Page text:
I am so grateful that every one of my actors is from the area. I was here [in Dallas] before when I directed at SMU some years ago. Working on Bread has been very different.
One, because I’m older, but two, because I am surrounded by one specific community of people who have such fond love for their home town. They are tried and true Dallas folk. We have one cast member who currently lives there and takes the bus every day, because he loves the bus. I’ve learned about their church habits, the food, the landscape, the suburbs. The actors talk constantly about it.
I decided to go down 35 and see the Trinity River and I wanted to see where Sandbranch is. I wanted to explore in this middle upper class black community that lives in this place called Oak Cliff.
But also, the distance is astonishing. You think of Texas as being quite big but you don’t think of Dallas as also being quite big.
Beyond the fact that Bread is set in this area geographically, what other elements of the play seem to speak to our current moment, particularly for Dallas?
The play is very much in my mind about giving birth to the American dream, giving birth the children, to personal independence. It asks: What does the birthing cycle look like? How does it move in space?
I was interested in how that [idea] rotated in space. So, the set is on a turntable and it revolves at various times through the play. There’s an element of the play that examines what happens inside of families and outside of families. How secrets are kept and revealed; how we change when we step out into the world versus in the home. I wanted to have the outside very much surround the inside, so they are in many ways interconnected. That’s why there are no walls [in the scenic design].
I was really interested in the idea of a woman who had a child 18 years ago and is expecting another child now—especially in times like these. I remember 13 years ago, when my husband and I got pregnant, thinking: “Why would I ever want to bring a child into this world?” That outweighed the anthropological desire for legacy and for raising a child of my own.
The issues within the play itself are so pertinent to what is around us. Regina finds a very poetic way to talk about issues that we don’t want to discuss. We’re burnt out. It’s just an onslaught of “breaking news, breaking news!” The polarization that currently exists through the media is very state run. There’s a right; there’s a wrong. There’s a red; there’s a blue. This play asks us to grapple deeply with our perception of ourselves in the greater country in which we live.
What are some observations you’ve had about the city of Dallas through working here over the past few weeks?
We were talking about this last night. Dallas artists are in need of more community. I was amazed when I asked, “Don’t you have artist housing? Subsidized housing so you can be artists in this town?” It’s similar to what we have on 42nd street. Where’s the commitment and support from the local government to build a strong arts community? How is that power distributed so that more people can have a voice? You guys seem to be very fractured on many different levels. And, there seems to be a mother theatre that everyone looks to and reveres but also holds animosity towards for various reasons.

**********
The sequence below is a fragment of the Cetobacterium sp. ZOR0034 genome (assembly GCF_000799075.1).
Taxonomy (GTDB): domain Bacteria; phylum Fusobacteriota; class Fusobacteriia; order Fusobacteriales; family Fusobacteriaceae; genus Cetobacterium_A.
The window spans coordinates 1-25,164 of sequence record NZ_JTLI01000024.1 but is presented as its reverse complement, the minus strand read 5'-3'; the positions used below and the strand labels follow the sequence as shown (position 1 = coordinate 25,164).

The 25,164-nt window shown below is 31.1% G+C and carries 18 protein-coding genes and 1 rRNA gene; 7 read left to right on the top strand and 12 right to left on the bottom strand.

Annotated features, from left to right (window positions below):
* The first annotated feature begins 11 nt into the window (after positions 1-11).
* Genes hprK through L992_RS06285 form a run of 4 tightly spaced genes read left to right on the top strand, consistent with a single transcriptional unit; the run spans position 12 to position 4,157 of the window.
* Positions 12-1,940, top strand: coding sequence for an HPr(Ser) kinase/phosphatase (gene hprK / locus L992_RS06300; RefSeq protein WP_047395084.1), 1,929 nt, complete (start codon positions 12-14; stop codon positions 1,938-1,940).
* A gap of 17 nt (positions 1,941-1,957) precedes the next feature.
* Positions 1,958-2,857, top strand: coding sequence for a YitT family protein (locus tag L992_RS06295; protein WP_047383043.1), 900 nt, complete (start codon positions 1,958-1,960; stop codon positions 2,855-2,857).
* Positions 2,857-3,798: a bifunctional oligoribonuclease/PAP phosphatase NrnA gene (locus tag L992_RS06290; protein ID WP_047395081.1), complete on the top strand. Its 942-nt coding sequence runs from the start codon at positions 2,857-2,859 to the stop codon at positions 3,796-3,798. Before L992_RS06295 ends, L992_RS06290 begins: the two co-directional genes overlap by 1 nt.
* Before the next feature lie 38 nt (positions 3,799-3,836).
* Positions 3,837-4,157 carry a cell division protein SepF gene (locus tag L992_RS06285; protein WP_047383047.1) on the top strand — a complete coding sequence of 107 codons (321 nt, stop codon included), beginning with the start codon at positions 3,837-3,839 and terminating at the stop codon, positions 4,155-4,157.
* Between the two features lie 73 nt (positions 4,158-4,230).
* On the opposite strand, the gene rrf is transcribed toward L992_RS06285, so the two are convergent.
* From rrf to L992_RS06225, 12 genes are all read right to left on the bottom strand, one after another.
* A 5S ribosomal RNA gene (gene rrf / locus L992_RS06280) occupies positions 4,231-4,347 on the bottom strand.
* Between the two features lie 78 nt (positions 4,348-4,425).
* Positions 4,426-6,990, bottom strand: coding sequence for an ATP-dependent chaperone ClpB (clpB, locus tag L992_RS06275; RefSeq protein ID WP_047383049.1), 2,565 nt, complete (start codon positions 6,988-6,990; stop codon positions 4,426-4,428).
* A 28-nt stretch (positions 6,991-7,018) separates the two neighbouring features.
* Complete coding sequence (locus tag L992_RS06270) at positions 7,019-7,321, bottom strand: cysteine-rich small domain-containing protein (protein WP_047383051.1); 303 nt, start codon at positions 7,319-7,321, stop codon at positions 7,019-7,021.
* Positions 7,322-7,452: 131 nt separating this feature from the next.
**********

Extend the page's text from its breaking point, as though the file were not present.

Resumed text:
I think what’s so exciting about this play at WaterTower with Joanie [Schultz] and Nick [Even] running it is that you have another important theatre in your town that’s doing exquisite work. There’s another theatre that’s talking about issues that are relevant to you—as a people, as a community.
Below is the line-up for the Intersections series with Bread, happening after the performance:
Saturday, April 14
A Conversation on Inclusion and Gentrification
Demetria McCain of the Inclusive Communities Project and Sandy Rollins of the Texas Tenants Union join us for an important post-show conversation on the current state of housing in Dallas and the effects gentrification has had on people of color in local neighborhoods.
Saturday, April 21
WHAT YOU GOT TO SAY
A Conversation on the Power of Language
Dr. Patricia Cukor-Avila leads a post-show conversation on the vernacular of the African American community, the impact time has had on culturally-specific language, and how communities have begun reclaiming the power of derogatory words.
Thursday, April 26
ASL Interpreted Performance
As part of WaterTower’s commitment to creating accessible theatre for all communities, we are proud to offer a sign-interpreted performance of Bread.
Sunday, April 29
With Denise Lee
We are excited to host another Community Conversation led by local actress/singer Denise Lee featuring other members of the Cast of Bread discussing the themes that arise from the play and the impact they have on our community.
Thursday, May 3
MY BLOOD, MY BONES
A Conversation on Black Motherhood
Four mothers join us for a powerful post-show conversation on the experience of raising a black child in today’s America.
Saturday, May 5 (8:00pm)
BREAD IS LIFE
A Conversation with Playwright Regina Taylor
Playwright Regina Taylor joins us for a post-show conversation discussing her Dallas-based world premiere play, BREAD.
Sunday, May 6
DO SOMETHING THAT’S FELT
A Conversation on Theatre of the African American Experience
Local artists join us for a post-show conversation about the importance of equity and inclusion in American Theatre, and what their experience has been like creating work of the African American experience in Dallas-Fort Worth.
In addition to the above post-performance discussions and panels, WTT will host Conversations with the Artists, a post-show conversation with members of the cast of Bread discussing the themes of the play, the rehearsal process, and their unique experience developing the characters of a World Premiere play.
Wednesday, April 18 – Conversation with the Artists
Sunday, April 22 – Conversation with the Artists
Wednesday, April 25 – Conversation with the Artists
Wednesday, May 2 – Conversation with the Artists